The Aotearoa New Zealand Association of Social Workers says a review in to the caseload of professionals in the field is confirmation they don't have enough time to help vulnerable children, including Maori.
The recently released report found their assessment work was excellent, but came at the expense of other aspects of practice.
It recommends more social workers, and that their role is overhauled so they can spend more time with at risk children.
Social Workers' Association chief executive Lucy Sandford-Reed said it confirmed what it already knew - that tamariki Maori and their families didn't always receive the support they needed.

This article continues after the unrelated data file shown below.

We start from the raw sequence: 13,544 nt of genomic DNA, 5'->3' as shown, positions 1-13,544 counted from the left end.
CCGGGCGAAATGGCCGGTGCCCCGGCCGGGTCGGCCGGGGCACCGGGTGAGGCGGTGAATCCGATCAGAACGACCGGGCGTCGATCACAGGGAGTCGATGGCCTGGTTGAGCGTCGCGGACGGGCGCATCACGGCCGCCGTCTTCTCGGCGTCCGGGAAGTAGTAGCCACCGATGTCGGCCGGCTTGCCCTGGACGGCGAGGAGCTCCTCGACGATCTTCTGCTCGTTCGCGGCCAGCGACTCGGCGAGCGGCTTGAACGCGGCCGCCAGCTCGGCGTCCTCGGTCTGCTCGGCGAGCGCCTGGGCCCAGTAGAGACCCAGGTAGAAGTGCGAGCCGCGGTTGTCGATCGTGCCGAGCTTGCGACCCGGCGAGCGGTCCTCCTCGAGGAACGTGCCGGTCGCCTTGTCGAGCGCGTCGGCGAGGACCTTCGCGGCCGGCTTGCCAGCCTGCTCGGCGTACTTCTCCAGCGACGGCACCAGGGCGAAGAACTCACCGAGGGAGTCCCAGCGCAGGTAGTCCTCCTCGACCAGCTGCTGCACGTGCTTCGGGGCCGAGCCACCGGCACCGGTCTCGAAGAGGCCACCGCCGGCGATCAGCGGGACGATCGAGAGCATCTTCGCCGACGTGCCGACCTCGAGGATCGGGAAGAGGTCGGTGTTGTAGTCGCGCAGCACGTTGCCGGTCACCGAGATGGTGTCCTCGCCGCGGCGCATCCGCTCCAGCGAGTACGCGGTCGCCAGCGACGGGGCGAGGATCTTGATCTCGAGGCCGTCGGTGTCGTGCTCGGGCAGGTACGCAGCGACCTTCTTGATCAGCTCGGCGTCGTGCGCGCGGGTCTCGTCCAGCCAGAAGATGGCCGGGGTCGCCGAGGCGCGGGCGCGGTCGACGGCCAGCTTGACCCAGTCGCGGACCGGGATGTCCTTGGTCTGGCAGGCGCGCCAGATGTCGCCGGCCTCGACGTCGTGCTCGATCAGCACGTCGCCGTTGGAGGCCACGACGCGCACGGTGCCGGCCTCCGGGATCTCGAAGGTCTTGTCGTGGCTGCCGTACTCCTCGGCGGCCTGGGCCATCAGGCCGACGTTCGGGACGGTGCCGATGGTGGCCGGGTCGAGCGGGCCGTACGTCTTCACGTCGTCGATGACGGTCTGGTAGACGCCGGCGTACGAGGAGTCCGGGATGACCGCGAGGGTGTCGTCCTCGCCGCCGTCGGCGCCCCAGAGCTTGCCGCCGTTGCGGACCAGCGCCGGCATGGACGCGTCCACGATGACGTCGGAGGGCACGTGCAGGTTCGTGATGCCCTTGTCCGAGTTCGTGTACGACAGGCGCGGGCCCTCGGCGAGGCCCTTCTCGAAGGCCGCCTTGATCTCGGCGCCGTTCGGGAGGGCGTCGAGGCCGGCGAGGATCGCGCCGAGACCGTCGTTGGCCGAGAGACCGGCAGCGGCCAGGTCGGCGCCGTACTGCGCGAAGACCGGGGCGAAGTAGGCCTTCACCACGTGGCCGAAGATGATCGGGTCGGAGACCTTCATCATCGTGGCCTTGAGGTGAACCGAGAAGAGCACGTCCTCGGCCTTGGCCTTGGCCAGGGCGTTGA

She said the review found that in a significant number of cases, professionals didn't seek cultural advice when completing safety assessments for tamariki.
Ms Sandford-Reed said they either didn't talk with the children or their whanau first before developing a plan.
She said social workers aimed to do the right thing for children, but because of some sector guidelines she believed that was not always easy.